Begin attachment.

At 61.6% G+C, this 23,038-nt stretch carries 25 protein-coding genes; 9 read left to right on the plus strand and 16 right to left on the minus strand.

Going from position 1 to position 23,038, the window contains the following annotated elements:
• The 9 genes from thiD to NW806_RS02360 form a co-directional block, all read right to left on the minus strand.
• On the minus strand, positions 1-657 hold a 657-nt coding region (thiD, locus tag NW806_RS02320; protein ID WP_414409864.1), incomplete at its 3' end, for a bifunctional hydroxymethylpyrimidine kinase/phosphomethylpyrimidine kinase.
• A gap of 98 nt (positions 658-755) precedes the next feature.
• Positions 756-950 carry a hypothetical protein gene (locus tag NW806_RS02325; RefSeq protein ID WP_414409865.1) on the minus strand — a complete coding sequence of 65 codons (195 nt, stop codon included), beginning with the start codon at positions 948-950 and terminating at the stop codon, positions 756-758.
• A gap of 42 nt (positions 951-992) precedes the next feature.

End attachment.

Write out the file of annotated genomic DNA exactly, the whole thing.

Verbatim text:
At 61.6% G+C, this 23,038-nt stretch carries 25 protein-coding genes; 9 read left to right on the plus strand and 16 right to left on the minus strand.

Going from position 1 to position 23,038, the window contains the following annotated elements:
• The 9 genes from thiD to NW806_RS02360 form a co-directional block, all read right to left on the minus strand.
• On the minus strand, positions 1-657 hold a 657-nt coding region (thiD, locus tag NW806_RS02320; protein ID WP_414409864.1), incomplete at its 3' end, for a bifunctional hydroxymethylpyrimidine kinase/phosphomethylpyrimidine kinase.
• A gap of 98 nt (positions 658-755) precedes the next feature.
• Positions 756-950 carry a hypothetical protein gene (locus tag NW806_RS02325; RefSeq protein ID WP_414409865.1) on the minus strand — a complete coding sequence of 65 codons (195 nt, stop codon included), beginning with the start codon at positions 948-950 and terminating at the stop codon, positions 756-758.
• A gap of 42 nt (positions 951-992) precedes the next feature.